Entergy takes $356m charge over Vermont Yankee

Entergy (NYSE: ETR) said April 26 that it has taken a $356m pre-tax impairment charge against its Vermont Yankee nuclear plant, largely because of state efforts to force the unit to retire despite a 20-year license extension from the U.S. Nuclear Regulatory Commission.

The charge amounts to $1.26 per share after tax. This impairment is classified as a special item and is not included in operational results.

“In the case of Vermont Yankee, as described in our prior financial statement filings with the U.S. Securities and Exchange Commission, Entergy has performed quarterly impairment evaluations since early 2010, triggered by state actions to shut down the plant early,” Entergy said in an earnings press release.

A number of factors and inputs are used in the Vermont Yankee impairment evaluation, including the status of pending legal and state regulatory matters along with various other market and economic factors, Entergy said.

“As previously noted, the triggering event and impairment result are unique to Vermont Yankee. This impairment does not reflect a change in Entergy’s point of view of the economic value of the plant assuming continued operation through 2032, nor does it impact the company’s continued commitment to invest to assure safe operations of the plant, which is always the top priority,” Entergy said.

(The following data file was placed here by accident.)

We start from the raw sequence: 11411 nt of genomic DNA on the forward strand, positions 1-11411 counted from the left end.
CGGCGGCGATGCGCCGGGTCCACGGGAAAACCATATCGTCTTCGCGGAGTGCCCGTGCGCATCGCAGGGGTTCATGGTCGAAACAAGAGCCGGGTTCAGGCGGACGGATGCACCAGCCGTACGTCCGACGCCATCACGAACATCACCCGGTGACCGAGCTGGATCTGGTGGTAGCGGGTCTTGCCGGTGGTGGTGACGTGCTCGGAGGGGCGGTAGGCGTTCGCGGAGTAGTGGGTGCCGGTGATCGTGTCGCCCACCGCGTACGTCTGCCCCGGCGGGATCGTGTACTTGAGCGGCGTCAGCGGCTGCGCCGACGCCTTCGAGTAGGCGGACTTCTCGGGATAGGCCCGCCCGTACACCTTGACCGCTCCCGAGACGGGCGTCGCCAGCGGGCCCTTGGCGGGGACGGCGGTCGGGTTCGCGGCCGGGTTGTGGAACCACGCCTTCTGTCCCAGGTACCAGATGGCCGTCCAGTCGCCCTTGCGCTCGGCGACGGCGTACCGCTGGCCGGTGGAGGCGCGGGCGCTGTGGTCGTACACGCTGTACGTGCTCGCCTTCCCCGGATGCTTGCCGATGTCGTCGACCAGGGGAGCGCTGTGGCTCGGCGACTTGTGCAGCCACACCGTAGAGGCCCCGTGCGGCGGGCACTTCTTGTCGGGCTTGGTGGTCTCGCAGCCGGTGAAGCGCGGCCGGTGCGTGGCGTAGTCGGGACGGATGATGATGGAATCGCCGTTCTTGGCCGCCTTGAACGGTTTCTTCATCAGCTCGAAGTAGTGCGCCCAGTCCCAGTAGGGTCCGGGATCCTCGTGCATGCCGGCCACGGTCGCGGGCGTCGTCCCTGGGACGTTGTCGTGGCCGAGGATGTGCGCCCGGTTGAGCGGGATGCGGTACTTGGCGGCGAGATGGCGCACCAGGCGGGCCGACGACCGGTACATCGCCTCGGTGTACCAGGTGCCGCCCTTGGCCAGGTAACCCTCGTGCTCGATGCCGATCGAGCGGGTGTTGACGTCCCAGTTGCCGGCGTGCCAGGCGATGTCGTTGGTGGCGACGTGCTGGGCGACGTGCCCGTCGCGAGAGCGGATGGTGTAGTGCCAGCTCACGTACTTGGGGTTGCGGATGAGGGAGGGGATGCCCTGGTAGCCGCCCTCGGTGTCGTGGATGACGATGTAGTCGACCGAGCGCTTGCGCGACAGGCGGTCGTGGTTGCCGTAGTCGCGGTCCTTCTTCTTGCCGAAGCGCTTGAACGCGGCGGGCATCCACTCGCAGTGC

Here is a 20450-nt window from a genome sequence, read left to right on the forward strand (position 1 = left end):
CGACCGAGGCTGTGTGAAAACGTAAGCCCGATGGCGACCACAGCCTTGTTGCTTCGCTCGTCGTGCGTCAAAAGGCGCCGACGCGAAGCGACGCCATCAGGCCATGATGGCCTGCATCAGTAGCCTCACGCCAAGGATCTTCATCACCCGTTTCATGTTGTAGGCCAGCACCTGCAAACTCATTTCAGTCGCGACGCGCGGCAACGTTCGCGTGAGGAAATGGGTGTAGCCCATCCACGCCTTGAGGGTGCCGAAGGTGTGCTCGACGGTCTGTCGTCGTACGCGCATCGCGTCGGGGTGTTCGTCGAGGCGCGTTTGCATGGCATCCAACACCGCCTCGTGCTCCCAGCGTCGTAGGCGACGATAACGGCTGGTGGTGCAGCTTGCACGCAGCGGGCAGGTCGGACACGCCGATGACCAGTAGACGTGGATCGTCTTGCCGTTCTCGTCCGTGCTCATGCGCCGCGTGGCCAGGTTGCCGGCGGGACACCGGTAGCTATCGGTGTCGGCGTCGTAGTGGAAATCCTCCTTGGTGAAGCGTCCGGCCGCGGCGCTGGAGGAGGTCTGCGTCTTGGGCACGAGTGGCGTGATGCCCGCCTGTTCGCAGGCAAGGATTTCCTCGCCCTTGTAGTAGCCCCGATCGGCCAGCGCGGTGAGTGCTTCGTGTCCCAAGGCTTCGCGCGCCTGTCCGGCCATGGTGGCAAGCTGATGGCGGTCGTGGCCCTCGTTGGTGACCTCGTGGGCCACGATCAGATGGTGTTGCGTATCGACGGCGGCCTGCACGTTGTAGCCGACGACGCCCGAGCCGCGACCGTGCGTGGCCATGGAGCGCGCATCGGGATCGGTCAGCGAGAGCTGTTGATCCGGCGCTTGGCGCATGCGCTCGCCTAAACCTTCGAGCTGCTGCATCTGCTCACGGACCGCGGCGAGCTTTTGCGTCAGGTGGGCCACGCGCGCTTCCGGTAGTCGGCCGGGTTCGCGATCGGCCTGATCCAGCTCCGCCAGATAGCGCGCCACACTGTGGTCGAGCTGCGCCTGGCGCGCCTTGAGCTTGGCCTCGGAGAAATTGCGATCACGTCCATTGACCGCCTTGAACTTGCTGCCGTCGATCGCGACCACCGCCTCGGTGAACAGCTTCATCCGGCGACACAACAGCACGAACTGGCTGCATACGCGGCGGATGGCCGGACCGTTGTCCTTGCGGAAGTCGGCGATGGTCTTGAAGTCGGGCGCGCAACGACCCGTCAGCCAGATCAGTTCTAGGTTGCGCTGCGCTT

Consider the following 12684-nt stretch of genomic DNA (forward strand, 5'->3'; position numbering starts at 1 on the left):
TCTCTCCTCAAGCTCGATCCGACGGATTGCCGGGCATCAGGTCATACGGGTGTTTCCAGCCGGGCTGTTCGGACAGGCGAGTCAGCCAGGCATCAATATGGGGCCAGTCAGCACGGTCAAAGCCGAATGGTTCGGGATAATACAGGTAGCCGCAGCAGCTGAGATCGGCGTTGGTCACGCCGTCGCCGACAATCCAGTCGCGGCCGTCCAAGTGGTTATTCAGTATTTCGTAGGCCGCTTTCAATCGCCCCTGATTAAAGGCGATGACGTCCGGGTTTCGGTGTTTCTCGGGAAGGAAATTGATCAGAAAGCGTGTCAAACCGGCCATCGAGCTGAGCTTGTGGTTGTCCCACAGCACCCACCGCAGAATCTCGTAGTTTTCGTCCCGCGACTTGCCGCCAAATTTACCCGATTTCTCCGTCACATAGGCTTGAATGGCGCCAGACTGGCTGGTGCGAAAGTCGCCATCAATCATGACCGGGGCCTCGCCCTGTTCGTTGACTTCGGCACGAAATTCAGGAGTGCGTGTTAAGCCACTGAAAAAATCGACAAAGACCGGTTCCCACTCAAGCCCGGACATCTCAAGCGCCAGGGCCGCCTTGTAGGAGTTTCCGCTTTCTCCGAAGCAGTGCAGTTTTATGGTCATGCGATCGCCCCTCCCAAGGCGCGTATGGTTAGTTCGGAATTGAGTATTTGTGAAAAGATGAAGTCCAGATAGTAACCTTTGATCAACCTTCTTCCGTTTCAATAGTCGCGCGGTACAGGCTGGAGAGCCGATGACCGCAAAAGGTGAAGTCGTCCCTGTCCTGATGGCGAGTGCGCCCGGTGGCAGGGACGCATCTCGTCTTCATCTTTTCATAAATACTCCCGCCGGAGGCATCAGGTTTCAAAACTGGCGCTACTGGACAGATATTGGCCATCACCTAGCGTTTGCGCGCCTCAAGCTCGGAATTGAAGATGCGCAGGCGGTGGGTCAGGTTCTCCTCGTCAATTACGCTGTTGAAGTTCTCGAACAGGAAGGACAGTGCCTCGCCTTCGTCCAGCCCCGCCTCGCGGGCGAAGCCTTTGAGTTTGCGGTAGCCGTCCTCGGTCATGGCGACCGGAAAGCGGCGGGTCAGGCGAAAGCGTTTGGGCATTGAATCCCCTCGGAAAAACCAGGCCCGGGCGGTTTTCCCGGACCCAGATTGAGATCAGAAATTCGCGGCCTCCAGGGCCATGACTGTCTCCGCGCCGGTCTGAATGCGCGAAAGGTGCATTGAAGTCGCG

Earlier this year, a federal district court judge ruled against the state’s effort to force the plant to shut down in 2012, saying it is the NRC that has authority over nuclear plant safety. The state of Vermont has appealed.

Entergy had an as-reported loss of $151.7m, or 86 cents per share, compared with as-reported earnings of $248.7m, or $1.38 per share, for the first quarter of 2011.

About Wayne Barber 4201 Articles
Wayne Barber, Chief Analyst for the GenerationHub, has been covering power generation, energy and natural resources issues at national publications for more than 20 years. Prior to joining PennWell he was editor of Generation Markets Week at SNL Financial for nine years. He has also worked as a business journalist at both McGraw-Hill and Financial Times Energy. Wayne also worked as a newspaper reporter for several years. During his career has visited nuclear reactors and coal mines as well as coal and natural gas power plants. Wayne can be reached at wayneb@pennwell.com.